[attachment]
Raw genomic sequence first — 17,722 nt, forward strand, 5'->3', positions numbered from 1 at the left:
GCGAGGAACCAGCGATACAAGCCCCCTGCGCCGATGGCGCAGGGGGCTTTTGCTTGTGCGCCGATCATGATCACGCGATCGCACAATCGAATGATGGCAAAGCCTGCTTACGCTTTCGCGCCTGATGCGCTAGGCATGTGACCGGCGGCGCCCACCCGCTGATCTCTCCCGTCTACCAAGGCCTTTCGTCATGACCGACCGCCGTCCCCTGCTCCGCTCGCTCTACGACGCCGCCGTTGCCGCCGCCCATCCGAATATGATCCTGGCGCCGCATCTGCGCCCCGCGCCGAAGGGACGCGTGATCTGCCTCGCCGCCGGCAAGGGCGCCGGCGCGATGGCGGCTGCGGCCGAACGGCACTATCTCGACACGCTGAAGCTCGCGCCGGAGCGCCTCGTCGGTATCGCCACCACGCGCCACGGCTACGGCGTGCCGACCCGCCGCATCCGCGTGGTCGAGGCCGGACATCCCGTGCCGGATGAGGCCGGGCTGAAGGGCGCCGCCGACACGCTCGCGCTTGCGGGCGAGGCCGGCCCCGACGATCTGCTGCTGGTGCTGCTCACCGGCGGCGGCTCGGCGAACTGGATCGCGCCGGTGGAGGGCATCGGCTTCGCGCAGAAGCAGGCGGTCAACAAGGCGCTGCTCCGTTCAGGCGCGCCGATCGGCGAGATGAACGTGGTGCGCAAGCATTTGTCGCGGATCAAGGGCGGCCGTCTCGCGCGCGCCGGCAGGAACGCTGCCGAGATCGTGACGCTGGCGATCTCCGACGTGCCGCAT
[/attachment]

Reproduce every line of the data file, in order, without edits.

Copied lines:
Raw genomic sequence first — 17,722 nt, forward strand, 5'->3', positions numbered from 1 at the left:
GCGAGGAACCAGCGATACAAGCCCCCTGCGCCGATGGCGCAGGGGGCTTTTGCTTGTGCGCCGATCATGATCACGCGATCGCACAATCGAATGATGGCAAAGCCTGCTTACGCTTTCGCGCCTGATGCGCTAGGCATGTGACCGGCGGCGCCCACCCGCTGATCTCTCCCGTCTACCAAGGCCTTTCGTCATGACCGACCGCCGTCCCCTGCTCCGCTCGCTCTACGACGCCGCCGTTGCCGCCGCCCATCCGAATATGATCCTGGCGCCGCATCTGCGCCCCGCGCCGAAGGGACGCGTGATCTGCCTCGCCGCCGGCAAGGGCGCCGGCGCGATGGCGGCTGCGGCCGAACGGCACTATCTCGACACGCTGAAGCTCGCGCCGGAGCGCCTCGTCGGTATCGCCACCACGCGCCACGGCTACGGCGTGCCGACCCGCCGCATCCGCGTGGTCGAGGCCGGACATCCCGTGCCGGATGAGGCCGGGCTGAAGGGCGCCGCCGACACGCTCGCGCTTGCGGGCGAGGCCGGCCCCGACGATCTGCTGCTGGTGCTGCTCACCGGCGGCGGCTCGGCGAACTGGATCGCGCCGGTGGAGGGCATCGGCTTCGCGCAGAAGCAGGCGGTCAACAAGGCGCTGCTCCGTTCAGGCGCGCCGATCGGCGAGATGAACGTGGTGCGCAAGCATTTGTCGCGGATCAAGGGCGGCCGTCTCGCGCGCGCCGGCAGGAACGCTGCCGAGATCGTGACGCTGGCGATCTCCGACGTGCCGCAT